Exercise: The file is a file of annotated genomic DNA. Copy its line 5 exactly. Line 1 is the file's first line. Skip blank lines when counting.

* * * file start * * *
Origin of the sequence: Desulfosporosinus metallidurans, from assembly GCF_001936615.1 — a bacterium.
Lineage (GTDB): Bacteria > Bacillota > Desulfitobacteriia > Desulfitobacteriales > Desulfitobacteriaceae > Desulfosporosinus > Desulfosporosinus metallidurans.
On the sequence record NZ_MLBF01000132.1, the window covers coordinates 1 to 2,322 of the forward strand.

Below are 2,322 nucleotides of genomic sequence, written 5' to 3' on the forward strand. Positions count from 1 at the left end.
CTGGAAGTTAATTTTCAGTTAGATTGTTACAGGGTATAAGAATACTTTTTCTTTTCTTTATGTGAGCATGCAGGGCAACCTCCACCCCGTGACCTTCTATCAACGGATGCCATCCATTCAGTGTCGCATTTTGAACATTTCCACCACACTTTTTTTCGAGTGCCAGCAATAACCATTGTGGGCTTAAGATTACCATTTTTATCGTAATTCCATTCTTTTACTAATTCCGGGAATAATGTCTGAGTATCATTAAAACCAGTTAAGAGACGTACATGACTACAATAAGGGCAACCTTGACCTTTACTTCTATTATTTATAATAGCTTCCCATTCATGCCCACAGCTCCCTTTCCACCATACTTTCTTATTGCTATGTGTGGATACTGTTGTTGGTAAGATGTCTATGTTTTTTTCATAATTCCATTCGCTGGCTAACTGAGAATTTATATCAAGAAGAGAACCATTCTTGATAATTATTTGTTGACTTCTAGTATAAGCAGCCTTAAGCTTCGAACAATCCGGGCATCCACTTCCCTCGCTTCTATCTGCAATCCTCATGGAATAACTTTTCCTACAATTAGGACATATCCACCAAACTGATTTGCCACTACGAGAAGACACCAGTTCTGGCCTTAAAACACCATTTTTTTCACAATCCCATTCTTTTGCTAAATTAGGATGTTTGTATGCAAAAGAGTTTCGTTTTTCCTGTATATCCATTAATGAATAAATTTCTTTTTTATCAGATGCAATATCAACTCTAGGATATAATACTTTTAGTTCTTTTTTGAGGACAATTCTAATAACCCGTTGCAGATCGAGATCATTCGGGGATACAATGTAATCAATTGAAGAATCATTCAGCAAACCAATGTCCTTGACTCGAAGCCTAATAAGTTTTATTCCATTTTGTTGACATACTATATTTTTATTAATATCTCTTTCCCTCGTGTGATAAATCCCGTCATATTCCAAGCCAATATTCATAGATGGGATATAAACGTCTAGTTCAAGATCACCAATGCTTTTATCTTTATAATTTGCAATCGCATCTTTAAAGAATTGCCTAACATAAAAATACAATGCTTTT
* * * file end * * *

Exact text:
CTGGAAGTTAATTTTCAGTTAGATTGTTACAGGGTATAAGAATACTTTTTCTTTTCTTTATGTGAGCATGCAGGGCAACCTCCACCCCGTGACCTTCTATCAACGGATGCCATCCATTCAGTGTCGCATTTTGAACATTTCCACCACACTTTTTTTCGAGTGCCAGCAATAACCATTGTGGGCTTAAGATTACCATTTTTATCGTAATTCCATTCTTTTACTAATTCCGGGAATAATGTCTGAGTATCATTAAAACCAGTTAAGAGACGTACATGACTACAATAAGGGCAACCTTGACCTTTACTTCTATTATTTATAATAGCTTCCCATTCATGCCCACAGCTCCCTTTCCACCATACTTTCTTATTGCTATGTGTGGATACTGTTGTTGGTAAGATGTCTATGTTTTTTTCATAATTCCATTCGCTGGCTAACTGAGAATTTATATCAAGAAGAGAACCATTCTTGATAATTATTTGTTGACTTCTAGTATAAGCAGCCTTAAGCTTCGAACAATCCGGGCATCCACTTCCCTCGCTTCTATCTGCAATCCTCATGGAATAACTTTTCCTACAATTAGGACATATCCACCAAACTGATTTGCCACTACGAGAAGACACCAGTTCTGGCCTTAAAACACCATTTTTTTCACAATCCCATTCTTTTGCTAAATTAGGATGTTTGTATGCAAAAGAGTTTCGTTTTTCCTGTATATCCATTAATGAATAAATTTCTTTTTTATCAGATGCAATATCAACTCTAGGATATAATACTTTTAGTTCTTTTTTGAGGACAATTCTAATAACCCGTTGCAGATCGAGATCATTCGGGGATACAATGTAATCAATTGAAGAATCATTCAGCAAACCAATGTCCTTGACTCGAAGCCTAATAAGTTTTATTCCATTTTGTTGACATACTATATTTTTATTAATATCTCTTTCCCTCGTGTGATAAATCCCGTCATATTCCAAGCCAATATTCATAGATGGGATATAAACGTCTAGTTCAAGATCACCAATGCTTTTATCTTTATAATTTGCAATCGCATCTTTAAAGAATTGCCTAACATAAAAATACAATGCTTTT